It will be three years in October since we have officially been in the Rett family. I remember the permanence of the diagnosis really hitting hard. Up until that moment, I really thought that she was going to catch up, she was slow, but not disabled for life slow. I was telling a close friend about the news and somehow the topic of travel came up. At that moment, it really felt like I was never going to be able to go anywhere without Claire and honestly it wasn't much fun to go places with her. I was the only person on the planet who could read her. At the time Jared could handle her for a an hour at home and we had a babysitter who could sit here while she slept, but that was it. I felt like my dreams of traveling to Europe to see art that I had studied would certainly never come true now. Really it didn't seem to matter that much, when you think that your kid is going to die, giving up a life of travel isn't a big deal. I am just starting to realize that the day that we got the diagnosis was really the death of a lot of dreams, dreams I didn't even know I had. It has been a very long 34 months and it has flown by. Claire has taught me so many things, there is so much that I didn't know I needed to learn, a true eye opening experience. Fast forward to today, not only am I not the only person on the planet who can keep her alive, she is loved by so many and thrives when I am not around. As I sit and type this I am so giddy and excited for the upcoming weekend. In 60 hours I will be in another state, not because I need to see a surgeon or because my mom is ill. I am going to Vegas because I can! I will be joining up with 9 of the most amazing moms that the planet has ever seen. It will be epic, there is no doubt about it. For me, even bigger than all the fun and community I will get to have, it's a dream. If I can leave Jared home alone for two night with both girls, that pretty much opens the door back up to anything that I can think up. Who knows, maybe in 15 years I will be blogging about the stress of packing for our trip to Italy and wondering what to put on Claire's ipod for the flight.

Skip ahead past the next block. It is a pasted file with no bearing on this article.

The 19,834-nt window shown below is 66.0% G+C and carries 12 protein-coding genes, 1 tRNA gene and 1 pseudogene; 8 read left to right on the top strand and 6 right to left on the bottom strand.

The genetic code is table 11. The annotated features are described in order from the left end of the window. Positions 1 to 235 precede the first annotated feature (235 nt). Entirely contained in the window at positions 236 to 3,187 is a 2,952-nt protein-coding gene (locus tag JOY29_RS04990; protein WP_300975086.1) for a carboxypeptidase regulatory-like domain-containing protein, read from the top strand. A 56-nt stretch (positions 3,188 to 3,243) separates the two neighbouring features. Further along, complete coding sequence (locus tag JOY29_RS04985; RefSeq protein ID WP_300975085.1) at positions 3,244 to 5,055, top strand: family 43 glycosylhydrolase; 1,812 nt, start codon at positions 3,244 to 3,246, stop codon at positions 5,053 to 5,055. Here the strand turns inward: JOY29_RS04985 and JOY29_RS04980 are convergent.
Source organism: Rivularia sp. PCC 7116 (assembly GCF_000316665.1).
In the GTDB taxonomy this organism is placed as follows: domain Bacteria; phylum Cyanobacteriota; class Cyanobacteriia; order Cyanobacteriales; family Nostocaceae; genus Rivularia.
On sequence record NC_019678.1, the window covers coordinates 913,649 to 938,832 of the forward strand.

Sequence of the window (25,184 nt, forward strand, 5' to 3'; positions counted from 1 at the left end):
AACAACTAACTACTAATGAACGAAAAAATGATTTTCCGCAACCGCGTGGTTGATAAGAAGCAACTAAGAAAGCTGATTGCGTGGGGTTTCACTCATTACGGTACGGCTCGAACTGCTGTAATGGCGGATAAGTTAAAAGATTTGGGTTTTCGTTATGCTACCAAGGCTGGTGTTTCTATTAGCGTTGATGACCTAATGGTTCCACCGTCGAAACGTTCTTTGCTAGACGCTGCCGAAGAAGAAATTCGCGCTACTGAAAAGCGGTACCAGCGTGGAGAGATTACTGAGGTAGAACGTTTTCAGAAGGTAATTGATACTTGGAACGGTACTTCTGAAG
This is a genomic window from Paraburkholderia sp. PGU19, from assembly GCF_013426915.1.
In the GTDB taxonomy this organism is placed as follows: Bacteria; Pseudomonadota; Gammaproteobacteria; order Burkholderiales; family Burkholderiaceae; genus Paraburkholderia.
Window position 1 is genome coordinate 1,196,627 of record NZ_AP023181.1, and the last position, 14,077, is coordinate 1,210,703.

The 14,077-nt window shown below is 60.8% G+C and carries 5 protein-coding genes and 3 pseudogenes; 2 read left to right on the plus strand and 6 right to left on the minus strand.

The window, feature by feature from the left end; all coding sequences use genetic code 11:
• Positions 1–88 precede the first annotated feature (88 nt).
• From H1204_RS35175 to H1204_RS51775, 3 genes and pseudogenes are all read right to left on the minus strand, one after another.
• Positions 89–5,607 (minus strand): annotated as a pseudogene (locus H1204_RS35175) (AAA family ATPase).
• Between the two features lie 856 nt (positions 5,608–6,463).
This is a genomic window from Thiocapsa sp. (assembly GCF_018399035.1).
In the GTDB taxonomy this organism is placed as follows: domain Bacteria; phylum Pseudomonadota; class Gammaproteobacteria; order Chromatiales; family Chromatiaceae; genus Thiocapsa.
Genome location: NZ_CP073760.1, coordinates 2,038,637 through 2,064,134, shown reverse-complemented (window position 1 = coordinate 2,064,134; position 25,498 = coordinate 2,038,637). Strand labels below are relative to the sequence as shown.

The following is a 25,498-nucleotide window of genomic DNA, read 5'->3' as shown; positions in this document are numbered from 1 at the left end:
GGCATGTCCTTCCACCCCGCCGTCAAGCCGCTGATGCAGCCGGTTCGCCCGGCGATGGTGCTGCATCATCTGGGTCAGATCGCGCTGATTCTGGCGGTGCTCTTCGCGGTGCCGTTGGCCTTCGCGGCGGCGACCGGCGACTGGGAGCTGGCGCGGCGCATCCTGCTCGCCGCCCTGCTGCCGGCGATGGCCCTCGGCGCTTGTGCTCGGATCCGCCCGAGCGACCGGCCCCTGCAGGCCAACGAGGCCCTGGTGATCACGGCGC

Tuesday I got to take Claire for her first, and most likely not her last, EEG. We actually had a lot of fun for the most part. Since it was just the two of us we got to take the Smart car and listen to the music loud which is always a good time. We got there early enough to knock out the EKG before the EEG appointment. I am so impressed with this little girls ability to take tests and deal with medical stuff like it is nothing. I am so thankful to Dr. Seuss and Apple, truly the audiobook made it so easy for her to lay there still and giggle while they ran the test. The EEG was a whole different story. The tech didn't get Claire and didn't think that the whole process needed to be explained to me. If I had known what there were trying to do before they tried to do it, I could have helped, but you live and learn. Claire didn't care for the quiet time in the dark room, but for the most part she did well. After the grand finale with the strobe light in her face was done, we turned the lights on and sat pulled the Eco next to her. What does she say? "Light bulb, good" My sweet little rockstar likes the crazy lights. She was all smiles while they tried to get the goo out of her hair and then we were off. She crashed in the car on the way home, such an exhausting morning, I just kept breathing. Still trying to figure out what just happened and how I came to have a life that involves a 4 year old who can't speak with her mouth and needs to be followed by multiple medical specialties. Wednesday was CSA day :-) I love the bounty that comes to us each week from the farm, I am truly blessed to have that available to us. Even as fresh as it is, the food is far from perfect. In fact, because it is organic and they don't use evil chemicals some times the berries are a little squishy and the chard has a few holes in it. I had to pick a small caterpillar out of the broccoli, such a good reminder of how complex life is. First thing is to cut up the strawberries. The miracle of both girls sleeping had happened so I was able to actually think and process as I did this. As I would cut the bits that were rotting off and toss what was left into the bowl I thought (admittedly way too much) about why I cut the parts off like that. Is it because it isn't pretty? Because the color is off? No, it is because I want to protect the rest of the fruit. It just isn't realistic to get several baskets of organic strawberries and not have a few bug and a few mushy berries. A lot like life I guess, but I can tell you that my fresh, organic, not perfect berries taste so much better than the commercialized crap at the store. Kinda like my life with children's hospitals and therapy appointments, oh so sweet! Thursday came and I had the opportunity to tuck some of my lovely food into jars and put it away for the winter. It sure is nutty and I still don't know I got here, but at least this week I am really appreciating my organic experience, the bugs and the beauty. As far as the results from the tests, that is a whole new post, but Claire is alright.